There was a haunting atmosphere at the Gordon Highlanders Museum in Aberdeen this week.
A group of children from schools across the north east walked round the site where a large-scale recreation of a First World War trench has just been constructed at the Viewfield Road facility.
An actor, Jack Elvey, dressed as a private on the Western Front, read letters from some of those who actually fought in the conflict.
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He was young, inexperienced, tremulous; just as so many thousands of his predecessors would have been 100 years ago.
And everybody present, from the youngest school pupil to more senior museum volunteers, seemed to appreciate the pathos and poignancy of the occasion on the eve of the centenary commemorations marking the end of the Great War.
Work on the Moffat Trench project began in August and the builders have ensured it was brought to fruition on schedule.
And although it won’t be open to the public until February, the Press and Journal was offered the chance to explore this flashback to the past.
The concept might have moved from the planning stage to execution in a few months. Yet the museum’s chief executive, Bryan Snelling, and curator, Ruth Duncan, explained it had taken much longer to make sure all the details were historically accurate.
Mr Snelling said: “Ruth and I went on a tour of other museums around three years ago, among them the Staffordshire Regimental Museum in Litchfield .
“They have had a trench, albeit not as authentic as ours, but bigger, at the museum for many years and the curator was telling us that this is a huge draw and allows them to better tell the story around the First World War.
“We felt that this would be an excellent idea for the Gordon Highlanders Museum to be able to tell the story, but do so in a more impressive and interactive experience and so the project was born.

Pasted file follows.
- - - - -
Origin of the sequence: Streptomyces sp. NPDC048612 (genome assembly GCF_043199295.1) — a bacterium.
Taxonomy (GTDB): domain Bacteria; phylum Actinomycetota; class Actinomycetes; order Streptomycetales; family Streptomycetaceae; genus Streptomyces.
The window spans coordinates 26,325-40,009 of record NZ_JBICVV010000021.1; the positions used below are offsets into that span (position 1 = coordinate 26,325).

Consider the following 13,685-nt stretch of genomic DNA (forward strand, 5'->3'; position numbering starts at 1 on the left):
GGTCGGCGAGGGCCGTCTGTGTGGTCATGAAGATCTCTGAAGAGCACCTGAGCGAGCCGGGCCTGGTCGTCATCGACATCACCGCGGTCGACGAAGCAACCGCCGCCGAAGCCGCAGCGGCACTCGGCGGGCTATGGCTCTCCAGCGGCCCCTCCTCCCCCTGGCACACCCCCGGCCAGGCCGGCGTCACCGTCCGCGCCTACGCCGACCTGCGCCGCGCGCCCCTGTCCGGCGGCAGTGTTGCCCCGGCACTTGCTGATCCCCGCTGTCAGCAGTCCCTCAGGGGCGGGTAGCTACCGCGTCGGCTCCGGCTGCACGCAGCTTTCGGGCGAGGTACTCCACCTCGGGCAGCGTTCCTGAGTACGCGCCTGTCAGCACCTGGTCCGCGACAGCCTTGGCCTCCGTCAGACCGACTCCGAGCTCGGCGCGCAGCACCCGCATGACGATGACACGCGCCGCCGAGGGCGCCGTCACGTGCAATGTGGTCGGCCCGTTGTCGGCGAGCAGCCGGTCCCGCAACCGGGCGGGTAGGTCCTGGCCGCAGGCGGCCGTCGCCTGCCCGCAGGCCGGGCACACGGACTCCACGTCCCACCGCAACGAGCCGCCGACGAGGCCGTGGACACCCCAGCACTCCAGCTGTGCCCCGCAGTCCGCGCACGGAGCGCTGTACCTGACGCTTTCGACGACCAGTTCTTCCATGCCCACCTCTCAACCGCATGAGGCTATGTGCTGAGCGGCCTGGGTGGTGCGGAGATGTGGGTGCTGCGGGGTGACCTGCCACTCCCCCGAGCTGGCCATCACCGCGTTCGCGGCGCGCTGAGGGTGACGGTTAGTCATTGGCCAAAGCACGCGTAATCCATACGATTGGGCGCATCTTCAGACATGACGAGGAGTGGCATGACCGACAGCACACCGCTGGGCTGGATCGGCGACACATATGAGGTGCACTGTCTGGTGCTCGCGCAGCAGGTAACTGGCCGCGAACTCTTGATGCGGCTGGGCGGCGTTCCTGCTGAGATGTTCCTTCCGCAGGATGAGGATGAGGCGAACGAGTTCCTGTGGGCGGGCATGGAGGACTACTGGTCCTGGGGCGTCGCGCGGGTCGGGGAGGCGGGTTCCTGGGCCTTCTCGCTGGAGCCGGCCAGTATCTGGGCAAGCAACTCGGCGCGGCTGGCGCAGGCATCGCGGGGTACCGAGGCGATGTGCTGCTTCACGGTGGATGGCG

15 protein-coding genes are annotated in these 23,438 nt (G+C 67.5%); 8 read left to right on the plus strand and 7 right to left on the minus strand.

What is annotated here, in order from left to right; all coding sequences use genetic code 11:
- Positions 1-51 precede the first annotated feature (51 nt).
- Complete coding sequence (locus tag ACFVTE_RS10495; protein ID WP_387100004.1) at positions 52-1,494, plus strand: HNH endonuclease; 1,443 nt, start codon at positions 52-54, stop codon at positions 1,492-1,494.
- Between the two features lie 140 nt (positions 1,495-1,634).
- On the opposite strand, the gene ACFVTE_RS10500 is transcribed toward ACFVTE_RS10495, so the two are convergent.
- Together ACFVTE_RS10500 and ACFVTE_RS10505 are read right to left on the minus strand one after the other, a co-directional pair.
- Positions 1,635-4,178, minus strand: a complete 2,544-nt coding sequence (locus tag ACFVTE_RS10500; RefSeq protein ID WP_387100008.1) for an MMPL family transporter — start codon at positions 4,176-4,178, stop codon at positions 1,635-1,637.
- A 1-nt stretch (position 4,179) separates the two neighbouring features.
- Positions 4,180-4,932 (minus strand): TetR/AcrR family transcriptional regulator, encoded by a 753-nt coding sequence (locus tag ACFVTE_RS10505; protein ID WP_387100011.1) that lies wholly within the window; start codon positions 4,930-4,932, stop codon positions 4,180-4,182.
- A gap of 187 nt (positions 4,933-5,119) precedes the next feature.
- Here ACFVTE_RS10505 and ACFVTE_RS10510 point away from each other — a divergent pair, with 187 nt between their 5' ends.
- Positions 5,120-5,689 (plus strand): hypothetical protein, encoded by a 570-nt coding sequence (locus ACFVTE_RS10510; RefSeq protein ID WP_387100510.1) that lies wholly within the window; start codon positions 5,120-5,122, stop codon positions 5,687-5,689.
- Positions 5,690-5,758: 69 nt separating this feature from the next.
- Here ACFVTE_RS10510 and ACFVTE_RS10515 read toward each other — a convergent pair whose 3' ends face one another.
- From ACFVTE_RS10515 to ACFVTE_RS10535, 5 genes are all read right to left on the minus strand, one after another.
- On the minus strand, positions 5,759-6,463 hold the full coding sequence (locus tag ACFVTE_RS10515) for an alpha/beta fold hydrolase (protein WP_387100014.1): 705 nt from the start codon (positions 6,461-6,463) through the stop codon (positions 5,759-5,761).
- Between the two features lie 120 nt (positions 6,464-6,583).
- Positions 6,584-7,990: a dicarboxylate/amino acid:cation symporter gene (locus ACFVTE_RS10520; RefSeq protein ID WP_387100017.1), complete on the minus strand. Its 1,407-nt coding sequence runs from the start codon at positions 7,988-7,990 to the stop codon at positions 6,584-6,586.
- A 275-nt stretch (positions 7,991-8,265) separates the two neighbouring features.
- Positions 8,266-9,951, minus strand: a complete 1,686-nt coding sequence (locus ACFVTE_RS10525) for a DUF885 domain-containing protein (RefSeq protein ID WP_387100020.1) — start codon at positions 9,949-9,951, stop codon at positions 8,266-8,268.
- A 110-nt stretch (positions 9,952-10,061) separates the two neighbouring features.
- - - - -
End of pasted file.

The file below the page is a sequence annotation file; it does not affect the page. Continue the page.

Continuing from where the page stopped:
“Now that it has been completed, I think the final build is wonderful. It has exceeded all of my expectations and it will be a superb addition to the museum.
“We have attempted to make it as realistic and authentic as we possibly can and the contractors and architects involved have done a wonderful job, in tandem with the museum, to recreate an exhibit which we believe will be both a legacy and a remembrance piece.
“It’s a focal point to remember the soldiers who served in the trenches and witness the conditions they would have gone through.
“And I hope it also offers a reminder of the past to ensure we don’t make the same mistakes in the future.”
His words were echoed by Ms Duncan, who has meticulously researched the life and death of so many Gordon Highlanders between 1914 and 1918.
She said: “I’m really pleased with the fantastic design the architects have put together and the construction company have really pushed the boat out to make these designs a reality.
“I think the trench brings the history of the First World War to life in a way that may promote a greater understanding of what it would have been like for a soldier of this period, which is particularly important on this significant weekend.